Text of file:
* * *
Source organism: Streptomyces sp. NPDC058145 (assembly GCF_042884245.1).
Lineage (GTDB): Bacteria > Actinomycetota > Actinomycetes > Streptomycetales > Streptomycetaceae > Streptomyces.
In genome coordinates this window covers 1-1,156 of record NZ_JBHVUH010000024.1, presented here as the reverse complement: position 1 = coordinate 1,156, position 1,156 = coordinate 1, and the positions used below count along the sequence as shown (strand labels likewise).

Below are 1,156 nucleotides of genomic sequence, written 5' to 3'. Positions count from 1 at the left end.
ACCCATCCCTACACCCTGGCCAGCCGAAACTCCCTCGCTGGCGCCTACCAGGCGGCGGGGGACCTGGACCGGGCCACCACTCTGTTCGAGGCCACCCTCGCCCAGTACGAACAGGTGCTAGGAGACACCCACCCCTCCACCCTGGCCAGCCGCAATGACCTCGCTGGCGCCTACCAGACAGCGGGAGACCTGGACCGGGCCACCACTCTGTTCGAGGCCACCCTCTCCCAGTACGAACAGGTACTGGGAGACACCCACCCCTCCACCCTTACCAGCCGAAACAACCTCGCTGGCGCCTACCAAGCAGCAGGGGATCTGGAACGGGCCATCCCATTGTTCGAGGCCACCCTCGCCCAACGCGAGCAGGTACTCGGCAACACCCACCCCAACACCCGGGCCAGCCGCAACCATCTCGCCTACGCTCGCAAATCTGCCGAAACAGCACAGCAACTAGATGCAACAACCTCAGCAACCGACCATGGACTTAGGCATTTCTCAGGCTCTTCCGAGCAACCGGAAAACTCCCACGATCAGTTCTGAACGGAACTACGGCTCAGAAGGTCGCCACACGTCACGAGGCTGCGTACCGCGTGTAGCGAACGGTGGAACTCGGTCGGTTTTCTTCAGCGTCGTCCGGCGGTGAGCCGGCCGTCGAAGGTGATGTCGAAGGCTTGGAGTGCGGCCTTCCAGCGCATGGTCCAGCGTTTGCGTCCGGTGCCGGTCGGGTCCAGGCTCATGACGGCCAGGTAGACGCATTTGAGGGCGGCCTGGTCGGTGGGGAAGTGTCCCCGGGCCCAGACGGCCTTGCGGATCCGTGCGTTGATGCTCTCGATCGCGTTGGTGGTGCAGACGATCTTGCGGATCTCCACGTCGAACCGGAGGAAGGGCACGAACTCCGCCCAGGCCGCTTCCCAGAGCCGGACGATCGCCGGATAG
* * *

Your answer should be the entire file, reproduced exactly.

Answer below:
Source organism: Streptomyces sp. NPDC058145 (assembly GCF_042884245.1).
Lineage (GTDB): Bacteria > Actinomycetota > Actinomycetes > Streptomycetales > Streptomycetaceae > Streptomyces.
In genome coordinates this window covers 1-1,156 of record NZ_JBHVUH010000024.1, presented here as the reverse complement: position 1 = coordinate 1,156, position 1,156 = coordinate 1, and the positions used below count along the sequence as shown (strand labels likewise).

Below are 1,156 nucleotides of genomic sequence, written 5' to 3'. Positions count from 1 at the left end.
ACCCATCCCTACACCCTGGCCAGCCGAAACTCCCTCGCTGGCGCCTACCAGGCGGCGGGGGACCTGGACCGGGCCACCACTCTGTTCGAGGCCACCCTCGCCCAGTACGAACAGGTGCTAGGAGACACCCACCCCTCCACCCTGGCCAGCCGCAATGACCTCGCTGGCGCCTACCAGACAGCGGGAGACCTGGACCGGGCCACCACTCTGTTCGAGGCCACCCTCTCCCAGTACGAACAGGTACTGGGAGACACCCACCCCTCCACCCTTACCAGCCGAAACAACCTCGCTGGCGCCTACCAAGCAGCAGGGGATCTGGAACGGGCCATCCCATTGTTCGAGGCCACCCTCGCCCAACGCGAGCAGGTACTCGGCAACACCCACCCCAACACCCGGGCCAGCCGCAACCATCTCGCCTACGCTCGCAAATCTGCCGAAACAGCACAGCAACTAGATGCAACAACCTCAGCAACCGACCATGGACTTAGGCATTTCTCAGGCTCTTCCGAGCAACCGGAAAACTCCCACGATCAGTTCTGAACGGAACTACGGCTCAGAAGGTCGCCACACGTCACGAGGCTGCGTACCGCGTGTAGCGAACGGTGGAACTCGGTCGGTTTTCTTCAGCGTCGTCCGGCGGTGAGCCGGCCGTCGAAGGTGATGTCGAAGGCTTGGAGTGCGGCCTTCCAGCGCATGGTCCAGCGTTTGCGTCCGGTGCCGGTCGGGTCCAGGCTCATGACGGCCAGGTAGACGCATTTGAGGGCGGCCTGGTCGGTGGGGAAGTGTCCCCGGGCCCAGACGGCCTTGCGGATCCGTGCGTTGATGCTCTCGATCGCGTTGGTGGTGCAGACGATCTTGCGGATCTCCACGTCGAACCGGAGGAAGGGCACGAACTCCGCCCAGGCCGCTTCCCAGAGCCGGACGATCGCCGGATAG